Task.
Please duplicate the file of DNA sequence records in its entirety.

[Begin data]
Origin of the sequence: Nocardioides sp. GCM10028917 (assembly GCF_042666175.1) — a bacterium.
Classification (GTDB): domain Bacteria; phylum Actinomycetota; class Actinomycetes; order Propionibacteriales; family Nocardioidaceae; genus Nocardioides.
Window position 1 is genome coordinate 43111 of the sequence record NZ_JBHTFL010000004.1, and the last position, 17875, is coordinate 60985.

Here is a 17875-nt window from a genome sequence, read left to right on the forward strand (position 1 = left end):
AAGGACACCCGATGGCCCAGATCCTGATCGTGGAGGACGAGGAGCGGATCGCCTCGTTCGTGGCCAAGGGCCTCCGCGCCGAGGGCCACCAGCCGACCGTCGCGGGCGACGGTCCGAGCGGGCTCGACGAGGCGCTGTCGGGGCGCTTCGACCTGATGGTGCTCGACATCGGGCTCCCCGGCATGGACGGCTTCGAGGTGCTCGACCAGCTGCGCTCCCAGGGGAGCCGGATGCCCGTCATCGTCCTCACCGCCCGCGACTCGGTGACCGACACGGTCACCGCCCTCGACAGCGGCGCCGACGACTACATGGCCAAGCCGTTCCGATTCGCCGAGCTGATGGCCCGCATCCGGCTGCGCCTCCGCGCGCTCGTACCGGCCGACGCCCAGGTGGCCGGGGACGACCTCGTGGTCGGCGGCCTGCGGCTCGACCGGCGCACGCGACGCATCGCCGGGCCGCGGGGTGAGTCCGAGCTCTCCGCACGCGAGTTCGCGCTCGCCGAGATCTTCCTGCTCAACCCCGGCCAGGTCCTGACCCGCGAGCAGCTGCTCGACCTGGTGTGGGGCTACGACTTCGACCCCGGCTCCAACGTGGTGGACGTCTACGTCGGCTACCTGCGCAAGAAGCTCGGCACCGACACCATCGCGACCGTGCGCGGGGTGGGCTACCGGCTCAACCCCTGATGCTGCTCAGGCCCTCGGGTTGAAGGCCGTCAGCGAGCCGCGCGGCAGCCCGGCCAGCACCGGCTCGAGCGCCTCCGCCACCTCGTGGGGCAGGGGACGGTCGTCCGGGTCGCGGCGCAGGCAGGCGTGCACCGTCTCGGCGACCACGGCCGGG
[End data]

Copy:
Origin of the sequence: Nocardioides sp. GCM10028917 (assembly GCF_042666175.1) — a bacterium.
Classification (GTDB): domain Bacteria; phylum Actinomycetota; class Actinomycetes; order Propionibacteriales; family Nocardioidaceae; genus Nocardioides.
Window position 1 is genome coordinate 43111 of the sequence record NZ_JBHTFL010000004.1, and the last position, 17875, is coordinate 60985.

Here is a 17875-nt window from a genome sequence, read left to right on the forward strand (position 1 = left end):
AAGGACACCCGATGGCCCAGATCCTGATCGTGGAGGACGAGGAGCGGATCGCCTCGTTCGTGGCCAAGGGCCTCCGCGCCGAGGGCCACCAGCCGACCGTCGCGGGCGACGGTCCGAGCGGGCTCGACGAGGCGCTGTCGGGGCGCTTCGACCTGATGGTGCTCGACATCGGGCTCCCCGGCATGGACGGCTTCGAGGTGCTCGACCAGCTGCGCTCCCAGGGGAGCCGGATGCCCGTCATCGTCCTCACCGCCCGCGACTCGGTGACCGACACGGTCACCGCCCTCGACAGCGGCGCCGACGACTACATGGCCAAGCCGTTCCGATTCGCCGAGCTGATGGCCCGCATCCGGCTGCGCCTCCGCGCGCTCGTACCGGCCGACGCCCAGGTGGCCGGGGACGACCTCGTGGTCGGCGGCCTGCGGCTCGACCGGCGCACGCGACGCATCGCCGGGCCGCGGGGTGAGTCCGAGCTCTCCGCACGCGAGTTCGCGCTCGCCGAGATCTTCCTGCTCAACCCCGGCCAGGTCCTGACCCGCGAGCAGCTGCTCGACCTGGTGTGGGGCTACGACTTCGACCCCGGCTCCAACGTGGTGGACGTCTACGTCGGCTACCTGCGCAAGAAGCTCGGCACCGACACCATCGCGACCGTGCGCGGGGTGGGCTACCGGCTCAACCCCTGATGCTGCTCAGGCCCTCGGGTTGAAGGCCGTCAGCGAGCCGCGCGGCAGCCCGGCCAGCACCGGCTCGAGCGCCTCCGCCACCTCGTGGGGCAGGGGACGGTCGTCCGGGTCGCGGCGCAGGCAGGCGTGCACCGTCTCGGCGACCACGGCCGGG